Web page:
The most common manifestation of RDD is painless cervical lymphadenopathy.1,2 Fewer than 10% of cases include ocular involvement, primarily in the orbit or adnexa.2 Around 20 cases with epibulbar involvement have been reported. Of the few with concurrent uveitis and scleritis, only ours involves bilateral epibulbar masses associated with uveitis as the sole manifestation.
Also, to our knowledge, this is the first reported case of RDD treated with systemic cyclosporine. Although cyclosporine inhibits T-lymphocyte interleukin 2 (IL-2) release, biopsy findings of the left epibulbar mass were negative for upregulated IL-2 receptors (CD25), contrasting with CD25 positivity reported in the literature.3 We postulate that the negative findings were a result of chronic steroid treatment. The histiocytes involved in RDD are immunophenotypically similar to recently differentiated, activated macrophages.3 Thus, we propose that the effectiveness of cyclosporine treatment may be due to cyclosporine's inhibition of cyclophilin A, a potent monocytic chemoattractant.4
Most patients with RDD improve spontaneously.5 Treatments most commonly reported include surgery, corticosteroids, chemotherapy (alkylating agents, antimetabolites, vinca alkyloids), radiation, or a combination thereof.5 Surgical excision is often the first-line therapy in patients with ocular manifestation; however, outcomes of both surgical and medical therapy are inconsistent, frequently yielding no more than a partial response.6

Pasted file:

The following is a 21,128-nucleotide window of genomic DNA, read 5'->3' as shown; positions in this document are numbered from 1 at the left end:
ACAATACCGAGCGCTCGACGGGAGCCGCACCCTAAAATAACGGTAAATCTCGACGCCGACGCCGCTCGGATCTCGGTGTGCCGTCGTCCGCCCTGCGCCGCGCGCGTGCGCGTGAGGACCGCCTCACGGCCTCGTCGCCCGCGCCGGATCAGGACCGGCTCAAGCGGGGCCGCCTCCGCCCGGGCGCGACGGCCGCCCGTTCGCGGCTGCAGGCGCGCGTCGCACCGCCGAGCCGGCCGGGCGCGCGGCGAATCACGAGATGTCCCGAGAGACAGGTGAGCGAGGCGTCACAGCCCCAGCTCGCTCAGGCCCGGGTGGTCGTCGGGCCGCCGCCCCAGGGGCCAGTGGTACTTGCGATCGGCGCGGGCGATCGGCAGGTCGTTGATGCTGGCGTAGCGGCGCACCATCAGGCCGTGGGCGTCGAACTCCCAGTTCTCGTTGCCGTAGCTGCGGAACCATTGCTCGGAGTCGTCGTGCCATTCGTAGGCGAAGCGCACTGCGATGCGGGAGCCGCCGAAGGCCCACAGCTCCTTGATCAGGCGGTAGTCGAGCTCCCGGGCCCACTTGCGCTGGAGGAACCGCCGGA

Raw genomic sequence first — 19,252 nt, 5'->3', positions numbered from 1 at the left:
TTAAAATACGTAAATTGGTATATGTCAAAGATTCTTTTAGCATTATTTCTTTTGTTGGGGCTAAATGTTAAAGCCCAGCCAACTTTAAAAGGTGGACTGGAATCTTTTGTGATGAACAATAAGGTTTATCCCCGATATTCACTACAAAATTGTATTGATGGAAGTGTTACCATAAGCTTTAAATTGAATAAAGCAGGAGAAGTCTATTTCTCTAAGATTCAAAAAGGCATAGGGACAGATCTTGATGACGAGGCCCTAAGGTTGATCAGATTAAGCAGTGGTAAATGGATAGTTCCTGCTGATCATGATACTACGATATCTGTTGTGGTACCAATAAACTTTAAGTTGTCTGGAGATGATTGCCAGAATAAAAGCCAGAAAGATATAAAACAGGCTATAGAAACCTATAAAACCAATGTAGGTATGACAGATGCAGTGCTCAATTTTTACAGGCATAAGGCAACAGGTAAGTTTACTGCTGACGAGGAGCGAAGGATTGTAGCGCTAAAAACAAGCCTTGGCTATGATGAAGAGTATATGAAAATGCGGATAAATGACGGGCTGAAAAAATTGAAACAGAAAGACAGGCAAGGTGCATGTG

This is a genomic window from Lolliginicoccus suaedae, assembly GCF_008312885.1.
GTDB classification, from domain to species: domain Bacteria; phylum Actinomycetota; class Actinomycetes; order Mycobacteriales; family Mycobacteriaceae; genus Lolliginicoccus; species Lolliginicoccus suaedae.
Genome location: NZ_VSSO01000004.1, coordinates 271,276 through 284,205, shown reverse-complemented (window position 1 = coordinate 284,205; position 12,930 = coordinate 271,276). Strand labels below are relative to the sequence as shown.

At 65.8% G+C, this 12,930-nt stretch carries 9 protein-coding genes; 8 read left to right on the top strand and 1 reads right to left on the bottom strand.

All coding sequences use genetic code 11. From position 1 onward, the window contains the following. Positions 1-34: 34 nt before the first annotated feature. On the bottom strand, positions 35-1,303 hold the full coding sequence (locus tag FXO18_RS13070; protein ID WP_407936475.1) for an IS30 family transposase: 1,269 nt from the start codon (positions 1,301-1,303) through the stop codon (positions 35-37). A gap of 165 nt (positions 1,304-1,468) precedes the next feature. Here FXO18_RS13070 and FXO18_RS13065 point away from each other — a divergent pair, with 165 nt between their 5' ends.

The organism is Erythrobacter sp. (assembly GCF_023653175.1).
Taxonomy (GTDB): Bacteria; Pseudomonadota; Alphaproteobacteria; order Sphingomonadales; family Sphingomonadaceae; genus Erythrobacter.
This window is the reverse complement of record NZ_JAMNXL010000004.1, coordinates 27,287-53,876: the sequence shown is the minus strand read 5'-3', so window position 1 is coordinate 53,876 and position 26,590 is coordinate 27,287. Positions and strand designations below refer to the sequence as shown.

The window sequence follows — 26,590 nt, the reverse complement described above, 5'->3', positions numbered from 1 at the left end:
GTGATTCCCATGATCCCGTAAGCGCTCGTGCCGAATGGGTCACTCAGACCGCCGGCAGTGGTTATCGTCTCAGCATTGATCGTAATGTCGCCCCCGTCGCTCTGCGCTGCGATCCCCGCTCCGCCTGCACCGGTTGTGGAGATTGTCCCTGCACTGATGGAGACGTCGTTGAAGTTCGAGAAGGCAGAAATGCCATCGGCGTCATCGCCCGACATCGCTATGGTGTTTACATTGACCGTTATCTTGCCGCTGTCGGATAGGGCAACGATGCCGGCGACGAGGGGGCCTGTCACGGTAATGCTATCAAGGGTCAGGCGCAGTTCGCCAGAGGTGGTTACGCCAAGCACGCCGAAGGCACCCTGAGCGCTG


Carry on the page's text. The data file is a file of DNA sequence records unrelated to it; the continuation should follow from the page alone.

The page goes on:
In our case, surgical excision and cyclosporine treatment in the left eye showed complete symptom resolution after 1 year. Cyclosporine treatment led to shrinkage of the rapidly growing lesion in the right eye with decreased vascularity. The patient reported that she was comfortable and steroid independent. Although producing a limited response when used alone, cyclosporine may be a useful therapeutic tool as an adjunct to surgery or when surgery is refused.
Correspondence: Dr Chu, Institute of Ophthalmology and Visual Science, Doctor's Office Center, 90 Bergen St, Ste 6100, Newark, NJ 07103-2499 (email@example.com).
Financial Disclosure: None reported.